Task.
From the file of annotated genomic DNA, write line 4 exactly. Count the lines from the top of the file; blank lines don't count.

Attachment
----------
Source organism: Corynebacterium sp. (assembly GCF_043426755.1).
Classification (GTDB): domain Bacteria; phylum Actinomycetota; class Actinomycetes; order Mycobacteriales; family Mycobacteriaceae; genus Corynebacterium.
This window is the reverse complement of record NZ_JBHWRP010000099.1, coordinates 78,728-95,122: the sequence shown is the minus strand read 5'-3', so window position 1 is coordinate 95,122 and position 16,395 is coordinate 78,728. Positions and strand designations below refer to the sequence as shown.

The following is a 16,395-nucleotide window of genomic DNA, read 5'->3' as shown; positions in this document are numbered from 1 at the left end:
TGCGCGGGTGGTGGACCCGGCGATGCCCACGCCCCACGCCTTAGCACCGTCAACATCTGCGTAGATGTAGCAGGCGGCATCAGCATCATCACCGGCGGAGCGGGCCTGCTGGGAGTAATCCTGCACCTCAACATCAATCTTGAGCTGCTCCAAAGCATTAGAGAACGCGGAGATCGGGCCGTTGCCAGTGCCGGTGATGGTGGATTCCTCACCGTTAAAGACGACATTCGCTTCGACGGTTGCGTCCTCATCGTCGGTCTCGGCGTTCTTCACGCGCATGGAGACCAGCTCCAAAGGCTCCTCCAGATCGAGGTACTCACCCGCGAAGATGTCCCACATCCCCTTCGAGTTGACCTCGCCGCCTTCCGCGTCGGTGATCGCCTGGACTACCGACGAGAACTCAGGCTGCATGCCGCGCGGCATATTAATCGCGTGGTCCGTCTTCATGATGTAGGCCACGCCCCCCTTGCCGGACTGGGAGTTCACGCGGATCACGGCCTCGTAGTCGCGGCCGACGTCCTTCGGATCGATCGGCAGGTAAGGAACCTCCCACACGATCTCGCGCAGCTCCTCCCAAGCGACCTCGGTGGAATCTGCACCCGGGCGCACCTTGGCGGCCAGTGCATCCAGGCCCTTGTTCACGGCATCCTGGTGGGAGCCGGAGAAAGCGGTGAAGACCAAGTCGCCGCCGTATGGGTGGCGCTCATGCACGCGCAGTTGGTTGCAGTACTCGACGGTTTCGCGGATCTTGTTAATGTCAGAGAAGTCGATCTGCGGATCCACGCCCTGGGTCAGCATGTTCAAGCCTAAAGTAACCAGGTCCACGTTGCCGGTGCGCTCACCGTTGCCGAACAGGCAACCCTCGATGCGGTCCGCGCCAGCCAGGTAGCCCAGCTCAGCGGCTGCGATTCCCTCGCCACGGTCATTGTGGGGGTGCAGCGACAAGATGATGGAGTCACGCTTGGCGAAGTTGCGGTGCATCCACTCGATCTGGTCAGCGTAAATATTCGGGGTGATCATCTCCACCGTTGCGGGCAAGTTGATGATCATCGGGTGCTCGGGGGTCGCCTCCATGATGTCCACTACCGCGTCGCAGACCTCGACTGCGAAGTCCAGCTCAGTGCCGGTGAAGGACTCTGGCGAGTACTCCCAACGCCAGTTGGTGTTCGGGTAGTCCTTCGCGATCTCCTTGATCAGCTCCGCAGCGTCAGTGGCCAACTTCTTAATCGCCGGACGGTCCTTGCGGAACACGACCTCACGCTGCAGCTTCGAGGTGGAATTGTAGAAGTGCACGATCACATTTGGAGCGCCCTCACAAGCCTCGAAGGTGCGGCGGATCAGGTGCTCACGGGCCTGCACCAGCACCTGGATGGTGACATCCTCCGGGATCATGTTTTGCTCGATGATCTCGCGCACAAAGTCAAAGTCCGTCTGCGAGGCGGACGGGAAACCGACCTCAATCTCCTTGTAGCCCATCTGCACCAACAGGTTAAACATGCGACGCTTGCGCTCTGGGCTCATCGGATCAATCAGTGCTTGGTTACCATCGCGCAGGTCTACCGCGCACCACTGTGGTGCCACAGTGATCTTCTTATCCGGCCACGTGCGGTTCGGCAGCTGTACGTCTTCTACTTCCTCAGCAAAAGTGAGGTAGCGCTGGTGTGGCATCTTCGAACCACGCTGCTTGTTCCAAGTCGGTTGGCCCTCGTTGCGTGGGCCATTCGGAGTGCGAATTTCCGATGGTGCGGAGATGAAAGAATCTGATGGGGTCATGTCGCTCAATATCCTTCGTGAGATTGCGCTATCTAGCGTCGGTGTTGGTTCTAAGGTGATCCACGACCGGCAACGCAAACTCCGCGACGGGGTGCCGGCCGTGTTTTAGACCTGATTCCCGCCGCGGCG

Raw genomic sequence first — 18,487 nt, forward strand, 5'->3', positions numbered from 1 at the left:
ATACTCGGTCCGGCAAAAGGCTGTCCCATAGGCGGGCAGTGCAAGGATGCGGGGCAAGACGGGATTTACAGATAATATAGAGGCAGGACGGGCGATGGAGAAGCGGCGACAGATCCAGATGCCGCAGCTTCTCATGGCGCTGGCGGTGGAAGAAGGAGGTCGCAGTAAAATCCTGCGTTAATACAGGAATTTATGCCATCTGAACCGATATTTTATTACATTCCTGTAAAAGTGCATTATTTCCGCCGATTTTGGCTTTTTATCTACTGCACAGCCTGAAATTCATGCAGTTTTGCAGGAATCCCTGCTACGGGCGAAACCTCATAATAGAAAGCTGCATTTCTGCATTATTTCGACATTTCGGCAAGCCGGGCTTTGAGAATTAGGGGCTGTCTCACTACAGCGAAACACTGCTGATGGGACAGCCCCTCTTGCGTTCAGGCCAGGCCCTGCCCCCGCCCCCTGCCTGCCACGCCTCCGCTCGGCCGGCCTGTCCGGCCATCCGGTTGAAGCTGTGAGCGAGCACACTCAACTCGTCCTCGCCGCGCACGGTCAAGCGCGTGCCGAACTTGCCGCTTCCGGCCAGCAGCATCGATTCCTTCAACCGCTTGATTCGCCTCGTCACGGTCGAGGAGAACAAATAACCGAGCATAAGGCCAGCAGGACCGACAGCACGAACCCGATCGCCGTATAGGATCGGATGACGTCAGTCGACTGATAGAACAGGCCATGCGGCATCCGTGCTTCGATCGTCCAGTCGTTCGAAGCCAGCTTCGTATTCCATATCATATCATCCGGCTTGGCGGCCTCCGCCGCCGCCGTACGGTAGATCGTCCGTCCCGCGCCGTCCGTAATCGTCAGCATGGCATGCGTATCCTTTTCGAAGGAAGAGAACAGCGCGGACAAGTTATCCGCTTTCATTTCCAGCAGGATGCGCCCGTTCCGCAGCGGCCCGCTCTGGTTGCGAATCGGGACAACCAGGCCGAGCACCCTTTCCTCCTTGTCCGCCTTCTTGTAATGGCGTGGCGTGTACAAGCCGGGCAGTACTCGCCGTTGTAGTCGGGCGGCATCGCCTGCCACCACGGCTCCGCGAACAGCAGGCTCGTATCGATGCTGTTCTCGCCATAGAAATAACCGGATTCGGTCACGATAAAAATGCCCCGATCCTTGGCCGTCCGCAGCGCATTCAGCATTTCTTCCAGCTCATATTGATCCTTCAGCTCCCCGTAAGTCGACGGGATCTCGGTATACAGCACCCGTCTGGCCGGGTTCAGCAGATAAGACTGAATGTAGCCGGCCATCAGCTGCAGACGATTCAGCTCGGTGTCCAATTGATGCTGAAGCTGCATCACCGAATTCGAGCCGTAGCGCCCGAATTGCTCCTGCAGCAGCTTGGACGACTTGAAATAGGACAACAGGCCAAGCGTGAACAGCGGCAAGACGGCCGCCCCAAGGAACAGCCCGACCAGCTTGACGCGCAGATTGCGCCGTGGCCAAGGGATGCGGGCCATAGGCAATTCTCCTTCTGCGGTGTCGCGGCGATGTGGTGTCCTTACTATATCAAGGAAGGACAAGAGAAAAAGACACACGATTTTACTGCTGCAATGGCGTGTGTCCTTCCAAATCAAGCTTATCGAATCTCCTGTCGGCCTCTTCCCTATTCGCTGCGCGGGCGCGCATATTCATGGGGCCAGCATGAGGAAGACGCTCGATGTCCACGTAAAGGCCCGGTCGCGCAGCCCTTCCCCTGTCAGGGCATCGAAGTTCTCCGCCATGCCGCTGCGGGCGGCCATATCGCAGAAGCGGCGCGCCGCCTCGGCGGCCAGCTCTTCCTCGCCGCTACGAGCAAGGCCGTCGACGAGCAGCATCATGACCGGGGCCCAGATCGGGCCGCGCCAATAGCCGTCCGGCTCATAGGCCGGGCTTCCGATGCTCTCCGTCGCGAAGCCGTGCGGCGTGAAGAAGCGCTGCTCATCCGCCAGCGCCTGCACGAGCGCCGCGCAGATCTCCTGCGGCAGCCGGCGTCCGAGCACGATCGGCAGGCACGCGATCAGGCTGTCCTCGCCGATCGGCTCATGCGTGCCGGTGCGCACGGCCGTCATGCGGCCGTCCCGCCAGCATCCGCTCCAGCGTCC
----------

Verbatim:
The following is a 16,395-nucleotide window of genomic DNA, read 5'->3' as shown; positions in this document are numbered from 1 at the left end: